With SMH Orthopedic Program Coordinator Lisa Kennedy
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When aging or injury leave you with painful, worn-out joints — and physical therapy isn’t offering relief — joint replacement surgery may be your best treatment option.
It’s common to feel nervous, even overwhelmed, when you’re faced with having surgery. But getting the facts on your procedure ahead of time and knowing what to expect can help ease the worry.
To learn more about joints and joint replacement surgeries — including first steps, how to prepare and what resources are available for patients considering surgery — Healthe-Matters editors talked with Lisa Kennedy, Sarasota Memorial’s Orthopedic program coordinator, in this Ask An Expert Q&A.
Joint Replacement Surgery FAQs
Q: What resources are available to help joint-pain sufferers decide about replacement surgery?
For those who have not yet found an orthopedic surgeon, the Sarasota Memorial HealthLine team can help you identify a local expert who fits your needs. You can reach the HealthLine physician referral line at 941-917-7777, and the free service is open to anyone in our community.
Q: Are there resources available for patients planning a joint replacement to learn what to expect before, during and after surgery?
At SMH, we offer a joint replacement pre-operative class, that dives into what patients need to know and do before, during and after the surgery. The class is offered twice weekly at various locations, including the main hospital campus. For dates and locations, as well as any other information on the classes, people can call 941-917-7963.
Q: What can a patient can do before surgery to help speed their recovery after surgery?
Definitely attend any pre-surgery education classes, like those I mentioned before, and pre-admission testing. Also, always follow your doctor’s instructions and advice.
Many times, an orthopedic surgeon or doctor will recommend a patient participate in pre-habilitation, or “pre-hab,” before committing to a joint replacement. Prehab is basically a customized set of exercises and activities, like riding a stationary bike, to get the patient stronger and to help strengthen those muscles around the arthritic or painful joint. That way, after surgery, recovery will be a little bit smoother and easier.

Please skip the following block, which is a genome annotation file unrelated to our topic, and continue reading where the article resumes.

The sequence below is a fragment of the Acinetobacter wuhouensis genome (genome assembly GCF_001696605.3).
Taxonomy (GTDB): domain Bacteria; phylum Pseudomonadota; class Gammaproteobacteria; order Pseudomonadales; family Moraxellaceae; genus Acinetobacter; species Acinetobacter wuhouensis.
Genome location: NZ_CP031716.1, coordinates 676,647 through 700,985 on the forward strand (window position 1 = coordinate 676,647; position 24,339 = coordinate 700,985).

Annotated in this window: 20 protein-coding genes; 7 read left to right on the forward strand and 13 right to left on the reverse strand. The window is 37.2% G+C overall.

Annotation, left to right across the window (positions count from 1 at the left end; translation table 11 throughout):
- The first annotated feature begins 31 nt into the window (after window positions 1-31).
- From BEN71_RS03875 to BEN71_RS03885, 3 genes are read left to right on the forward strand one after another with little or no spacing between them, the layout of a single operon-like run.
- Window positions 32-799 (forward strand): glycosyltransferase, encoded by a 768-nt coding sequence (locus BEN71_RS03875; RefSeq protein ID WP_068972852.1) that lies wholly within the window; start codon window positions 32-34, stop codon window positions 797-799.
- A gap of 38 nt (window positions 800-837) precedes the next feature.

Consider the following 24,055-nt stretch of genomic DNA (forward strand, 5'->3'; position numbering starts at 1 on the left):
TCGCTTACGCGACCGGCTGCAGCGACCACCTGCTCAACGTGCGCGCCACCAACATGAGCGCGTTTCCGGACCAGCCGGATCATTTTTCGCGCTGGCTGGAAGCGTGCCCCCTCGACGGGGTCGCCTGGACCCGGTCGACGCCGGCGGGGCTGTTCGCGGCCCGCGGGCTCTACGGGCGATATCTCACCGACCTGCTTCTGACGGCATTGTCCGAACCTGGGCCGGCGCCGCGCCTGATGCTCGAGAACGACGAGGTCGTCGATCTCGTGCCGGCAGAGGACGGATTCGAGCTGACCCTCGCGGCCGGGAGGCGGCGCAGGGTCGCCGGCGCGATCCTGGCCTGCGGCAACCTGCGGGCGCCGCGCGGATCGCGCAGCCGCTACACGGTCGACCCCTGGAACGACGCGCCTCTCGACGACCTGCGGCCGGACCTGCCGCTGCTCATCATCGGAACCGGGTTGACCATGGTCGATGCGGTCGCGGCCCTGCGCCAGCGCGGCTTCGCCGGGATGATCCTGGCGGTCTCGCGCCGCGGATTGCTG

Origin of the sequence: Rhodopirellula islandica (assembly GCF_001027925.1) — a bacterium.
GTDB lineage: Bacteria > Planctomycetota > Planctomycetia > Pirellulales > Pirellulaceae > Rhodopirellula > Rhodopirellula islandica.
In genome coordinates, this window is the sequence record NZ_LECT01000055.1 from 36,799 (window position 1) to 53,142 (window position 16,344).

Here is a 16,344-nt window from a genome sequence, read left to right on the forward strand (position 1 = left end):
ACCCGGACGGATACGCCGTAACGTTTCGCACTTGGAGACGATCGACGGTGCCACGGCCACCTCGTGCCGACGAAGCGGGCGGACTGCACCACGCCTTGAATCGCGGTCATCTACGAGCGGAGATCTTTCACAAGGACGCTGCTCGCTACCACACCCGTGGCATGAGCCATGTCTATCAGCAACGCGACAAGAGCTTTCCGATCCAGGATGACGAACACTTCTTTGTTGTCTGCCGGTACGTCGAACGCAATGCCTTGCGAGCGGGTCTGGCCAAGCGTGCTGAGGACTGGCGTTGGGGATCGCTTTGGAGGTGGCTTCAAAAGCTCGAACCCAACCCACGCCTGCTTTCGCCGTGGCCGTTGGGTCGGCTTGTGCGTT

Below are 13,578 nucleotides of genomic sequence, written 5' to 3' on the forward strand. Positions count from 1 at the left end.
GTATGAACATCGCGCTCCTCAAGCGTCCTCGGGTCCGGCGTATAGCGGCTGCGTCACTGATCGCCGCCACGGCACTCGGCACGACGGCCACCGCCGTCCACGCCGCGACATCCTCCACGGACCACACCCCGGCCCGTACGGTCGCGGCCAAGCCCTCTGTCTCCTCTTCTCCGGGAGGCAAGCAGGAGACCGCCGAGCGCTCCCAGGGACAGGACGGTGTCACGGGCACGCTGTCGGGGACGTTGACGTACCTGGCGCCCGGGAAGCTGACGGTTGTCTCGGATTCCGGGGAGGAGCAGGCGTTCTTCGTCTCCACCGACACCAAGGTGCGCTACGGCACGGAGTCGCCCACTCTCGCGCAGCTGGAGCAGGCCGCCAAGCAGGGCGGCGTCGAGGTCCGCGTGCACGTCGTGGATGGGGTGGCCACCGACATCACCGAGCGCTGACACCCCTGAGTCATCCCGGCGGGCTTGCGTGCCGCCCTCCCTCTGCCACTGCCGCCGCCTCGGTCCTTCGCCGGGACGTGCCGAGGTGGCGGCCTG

To reduce your risks associated with surgery (infection, blood clots, delayed wound healing, etc.) and boost your recovery, seek help to stop smoking, lose weight (if necessary) and get control of your blood sugars (if diabetic) before you have surgery.
You can also take steps before surgery to prevent postoperative infections. Patients should avoid shaving the surgery site area for about a week or two before procedure, so there are no cuts on the skin. They should be sure to follow all instructions provided during pre-admission testing and to use the supplied soap to wash the whole body.
Q: How long does it take a joint replacement surgery to completely heal?
Everybody heals differently, so recovery time is unique to each patient. The first week or two after surgery is the hardest part of recovery. That's when you're going to be slowed down the most.
After about two weeks, you'll notice your activity level return to normal, but you may see some swelling for up to six months after surgery. Usually, about two to three months after surgery, you will forget you had that joint replacement — except you'll know how good you feel!
Q: What can patients do to prepare for returning home after surgery?
Any equipment that will be needed at home, the hospital will provide to you, so that's one less worry to prepare for. Some things you should do to prepare include:
- Make your house easy and safe to navigate, particularly if you’ll be using a mobility aid like a walker. Be sure your walkways are clear throughout the house, removing anything that might trip you, like a throw rug or clutter in the hallways.
- Prepare some frozen and easy-grab meals that can easily be heated. You likely won’t be up for standing in the kitchen long enough to cook a meal, so having food that’s quick and easy to access is a big step in making sure your transition home is smooth.
- If possible, arrange for someone to come and check on you throughout the day in case you need assistance.
If you have any other questions, be sure to visit smh.com/ortho, where you’ll find links to videos detailing pre-admission and discharge processes as well as other information, or call the Orthopedic Services nurse navigator at 941-917-7356.